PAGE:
New users often do not know the potency of the heroin they are buying, however, raising the risk of overdose. Compounding the dangers are reactionary drug sentencing laws that deter users from contacting emergency response services when friends overdose.

West Virginia is one of a few states without a so-called “Good Samaritan policy,” wherein other users may report overdoses without being prosecuted for possession. In fact, users caught up in the tragedy of a friend’s overdose may be prosecuted for murder if they were responsible for supplying the lethal dose.

In May, Charleston resident Steven Coleman was arrested and charged with first-degree murder for giving his father a dose of heroin, which was then given to Melody Ann Oxley. Oxley died of an overdose. The case, held up by law enforcement as an example of zero tolerance for drug dealers, will likely only further chill relations between emergency responders and those witnessing overdoses. “If you are involved in the death of a victim who overdoses on something you provide, we will arrest and prosecute you,” Charleston Police Department Lieutenant Steve Cooper told ABC affiliate WOWKTV Channel 13 news.

Huntington’s location on the confluence of the Ohio, Big Sandy, and Guyandotte Rivers makes it a hub of industry and rail and river transport in the region. While the city of 50,000 has lost population over the past several decades, the greater metro area includes over 360,000 people, making it the largest metropolitan area of Central Appalachia. Like all industrial towns across America, the city suffers from blight, deindustrialization, and poverty. The historically distressed economy of the Appalachian coalfields is likewise readily apparent in the indices of social wellbeing, from life expectancy to education, health to infant mortality.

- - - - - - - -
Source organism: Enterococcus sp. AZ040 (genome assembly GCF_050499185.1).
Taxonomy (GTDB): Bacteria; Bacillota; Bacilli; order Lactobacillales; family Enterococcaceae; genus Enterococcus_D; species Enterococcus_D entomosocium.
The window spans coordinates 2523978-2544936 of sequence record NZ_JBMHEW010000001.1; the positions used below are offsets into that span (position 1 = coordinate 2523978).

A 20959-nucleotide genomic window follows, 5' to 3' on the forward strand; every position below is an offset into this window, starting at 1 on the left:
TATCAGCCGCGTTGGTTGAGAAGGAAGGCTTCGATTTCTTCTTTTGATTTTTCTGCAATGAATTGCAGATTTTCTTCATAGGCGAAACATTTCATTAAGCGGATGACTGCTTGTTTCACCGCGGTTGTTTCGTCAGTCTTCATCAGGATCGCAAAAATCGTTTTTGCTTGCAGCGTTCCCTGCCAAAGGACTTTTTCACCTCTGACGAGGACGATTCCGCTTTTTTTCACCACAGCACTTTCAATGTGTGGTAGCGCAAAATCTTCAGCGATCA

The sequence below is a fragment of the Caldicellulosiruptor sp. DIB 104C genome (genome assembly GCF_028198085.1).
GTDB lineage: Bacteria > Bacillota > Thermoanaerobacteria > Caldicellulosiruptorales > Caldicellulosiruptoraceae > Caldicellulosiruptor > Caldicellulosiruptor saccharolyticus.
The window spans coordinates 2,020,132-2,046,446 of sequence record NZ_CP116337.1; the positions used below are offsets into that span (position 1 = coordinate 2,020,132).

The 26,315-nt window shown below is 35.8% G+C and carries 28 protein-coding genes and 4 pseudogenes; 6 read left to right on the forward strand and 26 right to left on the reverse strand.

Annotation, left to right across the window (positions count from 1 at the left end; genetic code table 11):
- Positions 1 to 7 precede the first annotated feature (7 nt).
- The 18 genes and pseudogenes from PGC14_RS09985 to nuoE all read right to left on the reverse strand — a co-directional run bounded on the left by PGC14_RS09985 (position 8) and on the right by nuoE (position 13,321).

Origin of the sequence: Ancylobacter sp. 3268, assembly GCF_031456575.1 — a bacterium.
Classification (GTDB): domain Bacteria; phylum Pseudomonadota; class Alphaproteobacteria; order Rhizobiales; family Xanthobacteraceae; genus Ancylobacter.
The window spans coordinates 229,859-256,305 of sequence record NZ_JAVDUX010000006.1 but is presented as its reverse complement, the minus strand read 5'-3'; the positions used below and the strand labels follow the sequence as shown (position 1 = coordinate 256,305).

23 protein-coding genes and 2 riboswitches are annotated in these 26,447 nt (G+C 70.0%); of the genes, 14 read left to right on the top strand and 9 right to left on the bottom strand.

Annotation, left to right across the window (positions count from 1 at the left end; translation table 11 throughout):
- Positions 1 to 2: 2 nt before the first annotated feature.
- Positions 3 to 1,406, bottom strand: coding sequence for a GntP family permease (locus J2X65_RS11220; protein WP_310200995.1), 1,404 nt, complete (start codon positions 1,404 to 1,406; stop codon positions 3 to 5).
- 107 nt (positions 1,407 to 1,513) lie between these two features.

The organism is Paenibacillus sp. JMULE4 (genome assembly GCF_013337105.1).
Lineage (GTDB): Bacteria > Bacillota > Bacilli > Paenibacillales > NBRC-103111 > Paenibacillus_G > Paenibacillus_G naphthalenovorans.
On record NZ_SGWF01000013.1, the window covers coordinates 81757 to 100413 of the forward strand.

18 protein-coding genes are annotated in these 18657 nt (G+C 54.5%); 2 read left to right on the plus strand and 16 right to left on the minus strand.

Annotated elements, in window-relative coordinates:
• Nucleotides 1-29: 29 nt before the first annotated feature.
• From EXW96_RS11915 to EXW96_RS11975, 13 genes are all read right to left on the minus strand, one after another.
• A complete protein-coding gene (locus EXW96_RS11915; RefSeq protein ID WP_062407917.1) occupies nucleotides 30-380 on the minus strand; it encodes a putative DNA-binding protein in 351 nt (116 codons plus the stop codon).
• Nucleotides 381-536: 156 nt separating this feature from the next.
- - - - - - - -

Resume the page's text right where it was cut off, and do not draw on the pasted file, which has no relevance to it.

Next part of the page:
Paralleling the drug epidemic has been an outbreak of hepatitis C. In May, the CDC reported that hepatitis C infections had more than tripled across rural areas of Kentucky, Tennessee, Virginia, and West Virginia between 2006 and 2012. The report highlighted high rates in rural areas and small towns, suggesting that injection drug use was a principal cause of the spread of disease. Kentucky now has the highest rate of acute hepatitis C of any state in the US, at 4.1 cases per 100,000—six times the national average.

Health care resources are scarce in the coalfields region and it is likely that the actual number of infected residents may be much higher. “In the areas that I travel, there is one infectious disease specialist who treats all who are diagnosed with hepatitis C in the region,” said Laureen Smith, Ph.D., R.N., director of the Appalachian Translational Research Network in a June 12 interview with Healthline.com .

Smith, who serves eastern Kentucky counties, found that lack of screening programs, moral opposition from local governments to clean needle exchanges and treatment programs, and the deep poverty of the population were compounding the problems and leaving the population at risk of worsening hepatitis C rates or an outbreak of HIV/AIDS.

Treatment of hepatitis C is extraordinarily expensive. Harvoni, the leading drug used in treatment, costs more than $1,300 per pill.